Orenstein, Denise Gosliner 1950-
ORENSTEIN, Denise Gosliner 1950-
Born April 14, 1950, in New York, NY; daughter of Bertram J. (a physician) and Julia (an interior designer; maiden name, Kotler) Gosliner; married (divorced); one child. Education: Bennington College, B.A., 1972; Brown University, M.A., 1973.
Home— 5330 Belt Rd., Washington, DC 20015. Offıce— American University, Department of Literature, 237 Battelle-Tompkins, 4400 Massachusetts Ave. N.W., Washington, DC 20016-8047. E-mail— [email protected]
Bethel Receiving Home (orphanage), Bethel, AK, director, 1971; school teacher in villages in AK, 1973-74; Sheldon Jackson College, Sitka, AK, professor of English and education, 1973-74; U.S. Department of Health, Education, and Welfare, Washington, DC, program officer, 1975-79; Central Virginia Child Development Association, Charlottesville, executive director, 1979-82; Human Growth Foundation, Chevy Chase, MD, executive director, 1982—. American University, Washington, DC, instructor in writing, beginning 1987, and director of M.F.A. program in creative writing. President, Thomas Jefferson Child Advocacy Committee, 1979-82; affiliated with Centaur Management Consultants.
Distinguished Faculty Award, American University Office of Multicultural Affairs, 2003; Outstanding Teacher Award, American University, 2004.
When the Wind Blows Hard, illustrated by Linda Strauss Edwards, Addison-Wesley (Reading, MA), 1982.
Unseen Companion, Katherine Tegen Books (New York, NY), 2003.
Work represented in anthologies, including Stories for Free Children, McGraw, 1982. Contributor of stories and articles to periodicals, including Ms.
Writer and educator Denise Orenstein is the author of the children's books When the Wind Blows Hard and Unseen Companion, both of which take place in rural Alaska, where Orenstein spent much of her early career. Her first novel, When the Wind Blows Hard, is based on her experiences as a teacher in native Alaskan villages and focuses on a young girl whose loneliness after her divorced mother moves to a remote town is ultimately cured through a new friendship.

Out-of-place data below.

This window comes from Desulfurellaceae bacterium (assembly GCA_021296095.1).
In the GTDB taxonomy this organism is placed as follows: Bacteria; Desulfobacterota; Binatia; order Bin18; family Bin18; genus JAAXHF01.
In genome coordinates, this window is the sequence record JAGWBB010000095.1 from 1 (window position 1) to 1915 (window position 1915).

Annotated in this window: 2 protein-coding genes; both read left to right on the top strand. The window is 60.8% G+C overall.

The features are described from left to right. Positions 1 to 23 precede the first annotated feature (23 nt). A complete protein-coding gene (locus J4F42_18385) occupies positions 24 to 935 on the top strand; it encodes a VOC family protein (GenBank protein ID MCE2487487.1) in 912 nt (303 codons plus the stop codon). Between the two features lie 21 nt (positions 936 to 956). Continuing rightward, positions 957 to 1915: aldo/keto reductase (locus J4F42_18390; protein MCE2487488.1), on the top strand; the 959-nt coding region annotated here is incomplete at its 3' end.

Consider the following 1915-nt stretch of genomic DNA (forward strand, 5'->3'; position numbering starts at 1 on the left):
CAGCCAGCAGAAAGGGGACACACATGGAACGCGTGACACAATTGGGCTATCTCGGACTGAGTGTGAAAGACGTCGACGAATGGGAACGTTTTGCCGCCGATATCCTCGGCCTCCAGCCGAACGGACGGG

In Orenstein's young-adult novel Unseen Companion the lives of four Alaskans intersect when they come into contact with a mixed-race teen named Dove Alexie. The boy is a prisoner at the Bethel jail and is apparently being battered. When Alexie goes missing, his absence is noticed by Lorraine, who delivers food to the jail, as well as by Annette, who works as a part-time jail bookkeeper. Edgar and Thelma remember Alexie from school, and are left wondering when the teen arrives at jail beaten and then disappears without a trace.
When Annette and the others attempt to get to the truth of the matter, jail officials deny the corruption taking place, and even go so far at to deny any knowledge of the missing boy. Orenstein alternates between the four narrators, each portraying Alexie in a different light and providing readers with varying perspectives that incorporate racial issues unique to Alaska. School Library Journal critic Vicki Reutter praised the novel as "a multifaceted, compelling glimpse into Alaskan bush life," while a Booklist reviewer commented that "Exceptionally strong characters and a background of unusual cultural conflict distinguish Orenstein's stark, kaleidoscopic novel" Praising Unseen Companion as a "gritty, tightly written" story, a Kirkus reviewer also cited the author for her present-tense narration and her "complex and fully realized characters."
Biographical and Critical Sources
Booklist, October 15, 2003, Carolyn Phelan, review of Unseen Companion, p. 409; January 1, 2004, review of Unseen Companion, p. 780.
Kirkus Reviews, July 15, 2003, review of Unseen Companion, p. 966.
Publishers Weekly, November 24, 2003, review of Unseen Companion, p. 66.
School Library Journal, January, 2004, Vicki Reutter, review of Unseen Companion, p. 134.